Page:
Author - Tim Kober, CFP®

1
Don’t leave your old 401(k) on autopilot when you change jobs
2
Your 529 College Savings Strategy
3
The Fight Over Who Will Guard Your Nest Egg
4
Does the S&P outperform active funds?
5
2009 Stimulus Bill – Tax benefits

Don’t leave your old 401(k) on autopilot when you change jobs

photo by: mertesb

photo by: mertesb

A recent analysis by Charles Schwab found that 43% of the 401(k) assets held by workers who left their jobs in the first quarter of 2008 still remains in the old plans. Leaving your assets on autopilot in your old employer’s plan may not be the smart thing to do.

Assets left in an old employer’s 401(k) plan are at risk of becoming “out of sight, out of mind”. If you neglect those assets, your overall asset allocation could become out of balance.

Get educated on your options, which typically include a rollover to an IRA, move …

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Your 529 College Savings Strategy

According to a recent national survey of parents from Sallie Mae and Gallup, only 33% of parents are saving for college through a 529 plan.  The same study found that 62% of parents of college-bound children are saving for education.

Parents that aren’t using a 529 plan are not taking advantage of the tax-deferred growth and tax free withdrawals for qualified education expenses.  529 plans aren’t a panacea, and may not be the best choice if you will require a lot of need-based financial aid. If you didn’t save via a 529 plan and are going to foot the for …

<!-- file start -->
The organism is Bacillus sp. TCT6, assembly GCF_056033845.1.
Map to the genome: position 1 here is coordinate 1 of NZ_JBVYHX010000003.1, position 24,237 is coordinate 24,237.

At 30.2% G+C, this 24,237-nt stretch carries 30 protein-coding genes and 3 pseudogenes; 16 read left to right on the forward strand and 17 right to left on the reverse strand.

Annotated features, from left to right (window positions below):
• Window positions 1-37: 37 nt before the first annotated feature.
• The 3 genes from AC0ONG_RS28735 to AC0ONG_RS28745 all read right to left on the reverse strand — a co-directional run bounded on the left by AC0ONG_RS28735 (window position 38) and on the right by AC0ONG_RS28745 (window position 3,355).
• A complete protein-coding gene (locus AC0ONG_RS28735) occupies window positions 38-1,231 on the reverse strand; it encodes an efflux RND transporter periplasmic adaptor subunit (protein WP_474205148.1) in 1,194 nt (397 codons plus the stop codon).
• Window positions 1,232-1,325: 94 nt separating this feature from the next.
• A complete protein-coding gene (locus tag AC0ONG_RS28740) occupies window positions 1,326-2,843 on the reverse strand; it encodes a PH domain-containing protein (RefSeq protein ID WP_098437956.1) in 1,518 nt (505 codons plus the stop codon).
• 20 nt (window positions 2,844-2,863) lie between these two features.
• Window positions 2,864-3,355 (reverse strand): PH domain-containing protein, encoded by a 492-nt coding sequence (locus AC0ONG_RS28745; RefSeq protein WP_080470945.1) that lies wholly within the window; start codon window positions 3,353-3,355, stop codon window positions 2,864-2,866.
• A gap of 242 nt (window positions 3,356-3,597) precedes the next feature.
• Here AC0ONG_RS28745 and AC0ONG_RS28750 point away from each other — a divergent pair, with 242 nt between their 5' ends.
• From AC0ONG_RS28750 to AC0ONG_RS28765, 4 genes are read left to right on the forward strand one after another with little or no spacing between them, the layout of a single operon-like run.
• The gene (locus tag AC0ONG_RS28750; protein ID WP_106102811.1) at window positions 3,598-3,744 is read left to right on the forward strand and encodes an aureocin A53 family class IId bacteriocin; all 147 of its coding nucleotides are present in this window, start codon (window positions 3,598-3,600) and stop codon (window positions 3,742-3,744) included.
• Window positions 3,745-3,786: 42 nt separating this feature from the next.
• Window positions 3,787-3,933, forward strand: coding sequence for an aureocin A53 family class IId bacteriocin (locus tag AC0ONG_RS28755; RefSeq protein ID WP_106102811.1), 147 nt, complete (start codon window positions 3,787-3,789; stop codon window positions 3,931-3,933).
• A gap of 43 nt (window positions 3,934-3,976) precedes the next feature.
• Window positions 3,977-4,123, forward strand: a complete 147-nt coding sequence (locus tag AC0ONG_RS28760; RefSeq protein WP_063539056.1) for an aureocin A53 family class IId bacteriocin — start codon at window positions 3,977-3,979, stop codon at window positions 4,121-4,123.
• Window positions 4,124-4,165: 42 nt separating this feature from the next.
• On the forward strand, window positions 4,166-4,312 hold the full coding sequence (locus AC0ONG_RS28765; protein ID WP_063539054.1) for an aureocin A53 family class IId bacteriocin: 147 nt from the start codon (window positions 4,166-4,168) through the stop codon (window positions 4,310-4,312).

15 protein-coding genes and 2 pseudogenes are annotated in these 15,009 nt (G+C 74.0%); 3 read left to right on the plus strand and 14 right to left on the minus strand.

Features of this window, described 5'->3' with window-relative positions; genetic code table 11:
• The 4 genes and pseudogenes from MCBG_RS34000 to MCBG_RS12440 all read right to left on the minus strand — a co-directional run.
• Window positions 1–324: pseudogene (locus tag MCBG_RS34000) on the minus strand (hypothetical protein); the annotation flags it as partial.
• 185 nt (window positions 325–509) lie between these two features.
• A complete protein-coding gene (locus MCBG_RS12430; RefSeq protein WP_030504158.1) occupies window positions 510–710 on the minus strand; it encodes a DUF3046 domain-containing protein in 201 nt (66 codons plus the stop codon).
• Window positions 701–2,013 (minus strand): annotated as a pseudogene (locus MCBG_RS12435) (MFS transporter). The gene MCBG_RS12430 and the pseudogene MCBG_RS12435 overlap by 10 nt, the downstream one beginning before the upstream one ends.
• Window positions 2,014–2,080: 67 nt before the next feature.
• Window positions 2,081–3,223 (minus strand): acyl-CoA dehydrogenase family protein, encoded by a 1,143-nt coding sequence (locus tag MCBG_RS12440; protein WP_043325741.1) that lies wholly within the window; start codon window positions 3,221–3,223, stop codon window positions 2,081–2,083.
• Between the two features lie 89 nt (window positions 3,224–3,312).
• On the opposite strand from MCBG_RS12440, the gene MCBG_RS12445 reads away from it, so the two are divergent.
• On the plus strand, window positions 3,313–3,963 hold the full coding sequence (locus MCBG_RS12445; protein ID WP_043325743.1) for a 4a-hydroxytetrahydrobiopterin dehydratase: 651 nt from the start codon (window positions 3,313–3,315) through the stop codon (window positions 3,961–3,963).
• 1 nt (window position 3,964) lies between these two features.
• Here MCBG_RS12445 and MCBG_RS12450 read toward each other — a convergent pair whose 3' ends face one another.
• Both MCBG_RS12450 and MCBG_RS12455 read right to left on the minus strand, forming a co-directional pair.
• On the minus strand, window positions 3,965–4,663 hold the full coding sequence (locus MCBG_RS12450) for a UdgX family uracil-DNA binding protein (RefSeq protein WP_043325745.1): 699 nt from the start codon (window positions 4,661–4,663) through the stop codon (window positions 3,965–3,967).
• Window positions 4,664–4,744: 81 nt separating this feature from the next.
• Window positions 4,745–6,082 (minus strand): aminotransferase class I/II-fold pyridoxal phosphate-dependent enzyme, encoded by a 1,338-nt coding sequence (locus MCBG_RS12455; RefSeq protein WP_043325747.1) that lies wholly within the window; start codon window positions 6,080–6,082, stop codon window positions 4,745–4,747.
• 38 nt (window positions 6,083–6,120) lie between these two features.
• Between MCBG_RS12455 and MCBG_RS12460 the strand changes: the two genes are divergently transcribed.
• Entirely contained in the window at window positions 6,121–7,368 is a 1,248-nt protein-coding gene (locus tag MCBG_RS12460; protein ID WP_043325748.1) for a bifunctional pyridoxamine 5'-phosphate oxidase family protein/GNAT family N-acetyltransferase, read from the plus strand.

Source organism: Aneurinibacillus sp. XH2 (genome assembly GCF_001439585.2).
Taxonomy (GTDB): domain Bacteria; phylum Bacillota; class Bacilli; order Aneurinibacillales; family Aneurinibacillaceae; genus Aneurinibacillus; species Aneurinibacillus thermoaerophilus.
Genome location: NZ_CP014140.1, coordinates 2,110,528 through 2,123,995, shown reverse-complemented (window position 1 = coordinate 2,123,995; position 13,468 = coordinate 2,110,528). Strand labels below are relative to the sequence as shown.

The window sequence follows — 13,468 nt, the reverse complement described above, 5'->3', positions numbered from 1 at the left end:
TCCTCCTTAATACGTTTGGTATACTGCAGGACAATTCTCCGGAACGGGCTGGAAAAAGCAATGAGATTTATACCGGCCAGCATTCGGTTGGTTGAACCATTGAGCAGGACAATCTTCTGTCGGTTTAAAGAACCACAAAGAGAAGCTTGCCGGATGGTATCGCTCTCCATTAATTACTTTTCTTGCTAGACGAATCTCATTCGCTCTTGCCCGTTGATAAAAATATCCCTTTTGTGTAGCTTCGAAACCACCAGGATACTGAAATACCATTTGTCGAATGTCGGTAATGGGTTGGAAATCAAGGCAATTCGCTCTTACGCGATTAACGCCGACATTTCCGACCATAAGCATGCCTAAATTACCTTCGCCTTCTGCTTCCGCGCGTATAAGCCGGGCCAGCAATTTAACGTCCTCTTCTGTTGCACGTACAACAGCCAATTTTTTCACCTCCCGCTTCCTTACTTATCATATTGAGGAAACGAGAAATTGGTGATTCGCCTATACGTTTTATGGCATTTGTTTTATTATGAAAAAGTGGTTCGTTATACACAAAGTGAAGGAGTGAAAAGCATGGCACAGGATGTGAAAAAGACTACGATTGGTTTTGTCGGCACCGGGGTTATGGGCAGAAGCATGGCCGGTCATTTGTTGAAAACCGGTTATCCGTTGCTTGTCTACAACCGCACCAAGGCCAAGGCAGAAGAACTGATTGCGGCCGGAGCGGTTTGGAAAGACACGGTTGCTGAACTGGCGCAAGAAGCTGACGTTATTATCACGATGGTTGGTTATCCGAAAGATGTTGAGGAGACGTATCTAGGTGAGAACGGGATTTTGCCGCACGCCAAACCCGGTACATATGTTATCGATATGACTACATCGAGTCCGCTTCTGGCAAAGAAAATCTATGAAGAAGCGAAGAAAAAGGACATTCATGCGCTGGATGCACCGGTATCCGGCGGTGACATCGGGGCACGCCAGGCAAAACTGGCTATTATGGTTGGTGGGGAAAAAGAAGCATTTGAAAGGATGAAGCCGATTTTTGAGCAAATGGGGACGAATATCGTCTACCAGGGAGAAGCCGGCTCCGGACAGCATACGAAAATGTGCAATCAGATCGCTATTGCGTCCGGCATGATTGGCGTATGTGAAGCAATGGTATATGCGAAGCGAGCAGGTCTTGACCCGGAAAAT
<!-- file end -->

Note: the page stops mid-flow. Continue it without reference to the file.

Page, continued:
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The Fight Over Who Will Guard Your Nest Egg

050 - Nest Egg

photo by: Dasroofless

Jason Zweig is a highly respected personal finance writer and editor of The Intelligent Investor column in the Wall Street Journal.  He raises the issue of a “fiduciary standard” versus a “suitability standard” in his most recent column.

One of the key differences between a NAPFA Fee-Only advisor and a broker is that NAPFA advisors serve their clients in a fiduciary capacity.  A fiduciary standard means that your advisor is putting your interests first.  Jason describes why this is important:

“A key factor still is missing from Finra’s suitability requirements: cost. Let’s say you tell your …

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Does the S&P outperform active funds?

Does the S&P outperform active funds?Standard & Poor’s Index Services released today the year-end 2008 results for its Standard & Poor’s Index Versus Active Fund Scorecard (SPIVA).  The key findings are summarized below.  SPIVA draws its underlying data from University of Chicago’s CRSP Survivor-Bias-Free U.S. Mutual Fund Database.  To view the report click here (Standard & Poor’s Indices Versus Active Funds Scorecard, Year End 2008).

A summary of the results:

  • Over the five year market cycle from 2004 to 2008, S&P 500 outperformed 71.9% of actively managed large cap funds, S&P MidCap 400 outperformed 79.1% of mid cap funds and S&P SmallCap 600
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2009 Stimulus Bill – Tax benefits

CCH has published a summary of the 2009 Stimulus bill that President Obama is scheduled to sign Tuesday, February 17th.  Significant items include:

  • Making Work Pay: For 2009 and 2010, $400 per person tax credit for AGI under $75,000; phased out to $95,000 (double everything for married filing jointly).
  • One-time $250 payment to Social Security and other fixed income recipients.
  • AMT patch for 2009: increase AMT exemption amount from 2008 levels by $500 per person or $1,000 per couple. (Comment: this should have been separate legislation and didn’t need to be part of the Stimulus bill)
  • First-time home
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